Being a teenager can be an emotional roller coaster but why?
You are often dealing with changes and new pressures such as:
- Changing school and not seeing good friends who now go to different schools
- Exams: Class tests/SATS/GCSEs/A’levels and wanting to get good marks.
- Sports: wanting to be better in sports or get onto a team
- It might feel as though there just isn’t enough time to do everything.
Emotional Health Images
When you are a teenager you may feel that you are struggling with identity and self-image both at home with your parents and siblings as well as at school. Also being accepted by friends feels extremely important. You may find that you want some independence to make your own decisions and this may make you feel distant from your parents and family and angry with them if they don’t seem to understand this.
At the same time your hormones kick in and cause both physical and emotional changes in both girls and boys.
All in all this can be a bit of an overwhelming time and even be a bit lonely. It can take time for you (and your family!) to adjust to you becoming an adult.
How to handle bad moods:
- Recognize you’re not alone. Every teenager will experience these moods to a greater or lesser degree.
- Catch your breath . Count to ten slowly or do something else while you try to look at the situation as though you were an outsider viewing the argument.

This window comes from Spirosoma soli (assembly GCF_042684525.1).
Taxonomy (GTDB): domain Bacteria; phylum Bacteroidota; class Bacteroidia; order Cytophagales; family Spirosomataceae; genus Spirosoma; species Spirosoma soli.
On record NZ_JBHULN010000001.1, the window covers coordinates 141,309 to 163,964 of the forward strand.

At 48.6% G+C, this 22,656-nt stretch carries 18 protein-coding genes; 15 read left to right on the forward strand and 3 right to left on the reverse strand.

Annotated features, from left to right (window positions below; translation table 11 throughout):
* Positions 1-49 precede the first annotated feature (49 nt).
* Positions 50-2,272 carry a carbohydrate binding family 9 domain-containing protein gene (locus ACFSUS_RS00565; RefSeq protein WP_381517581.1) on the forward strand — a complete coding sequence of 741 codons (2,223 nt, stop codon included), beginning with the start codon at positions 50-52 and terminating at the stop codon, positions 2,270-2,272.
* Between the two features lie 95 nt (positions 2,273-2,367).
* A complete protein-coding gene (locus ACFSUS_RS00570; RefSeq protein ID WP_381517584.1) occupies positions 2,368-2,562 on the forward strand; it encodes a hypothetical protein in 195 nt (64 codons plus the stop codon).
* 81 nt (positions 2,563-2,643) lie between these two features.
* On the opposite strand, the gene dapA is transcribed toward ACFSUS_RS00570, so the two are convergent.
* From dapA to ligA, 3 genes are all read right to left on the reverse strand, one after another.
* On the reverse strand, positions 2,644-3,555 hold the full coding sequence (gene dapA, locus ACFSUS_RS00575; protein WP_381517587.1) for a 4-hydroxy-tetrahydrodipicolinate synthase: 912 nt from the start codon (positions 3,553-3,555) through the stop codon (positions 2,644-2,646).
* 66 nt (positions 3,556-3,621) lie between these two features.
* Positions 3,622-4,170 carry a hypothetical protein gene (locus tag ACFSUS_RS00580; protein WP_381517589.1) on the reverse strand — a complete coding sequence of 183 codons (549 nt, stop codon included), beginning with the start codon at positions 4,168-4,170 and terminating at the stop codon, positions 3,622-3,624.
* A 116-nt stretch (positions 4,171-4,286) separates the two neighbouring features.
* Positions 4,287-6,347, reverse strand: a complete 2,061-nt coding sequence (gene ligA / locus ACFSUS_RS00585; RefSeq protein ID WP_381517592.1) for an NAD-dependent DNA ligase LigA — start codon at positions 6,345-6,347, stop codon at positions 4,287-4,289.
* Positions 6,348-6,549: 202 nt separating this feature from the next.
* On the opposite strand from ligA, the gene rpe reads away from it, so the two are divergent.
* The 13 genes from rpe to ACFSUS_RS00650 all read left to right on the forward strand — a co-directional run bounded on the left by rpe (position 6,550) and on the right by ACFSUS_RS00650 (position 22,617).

- Talk to people you trust . Friends can help each other by realising that they’re not alone in their feelings. Talking to parents is important, too and. they’ll appreciate it if you try to explain how you feel instead of just slamming a door. Teachers and the youth centre are often helpful, and a doctor can help with both worries about your mood and the physical changes in your body.
- Exercise. Regular exercise helps to control stress and improves your mood.
- King’s School has lots of sports clubs and teams to join - get out there and join one. Alternatively what is on at Colin Tooze or Honiton Leisure centres or in your village?
- Devon has beautiful countryside and relatively quiet roads - go out running or cycling with a friend.
- Get enough sleep Being tired can lead to more sadness and irritability.
- Create. Get involved in some sort of project, like starting a journal or diary, building something out of wood, or starting an art or music piece. Writing can help you organize and express your thoughts and feelings and will make things more manageable. Don’t worry about grammar, spelling, or punctuation; the important thing is just to get your thoughts on paper. Do the same thing with paint, sculpture, music, or other art forms. Put your feelings into your artwork.
- Cry. There’s nothing wrong with crying, in fact, it can be a huge relief and makes you feel heaps better.
- Time out. If you feel like the prince or princess of darkness just wait and let the mood pass and remove yourself from any situation that makes you feel worse. Don’t take it out on others have some time out.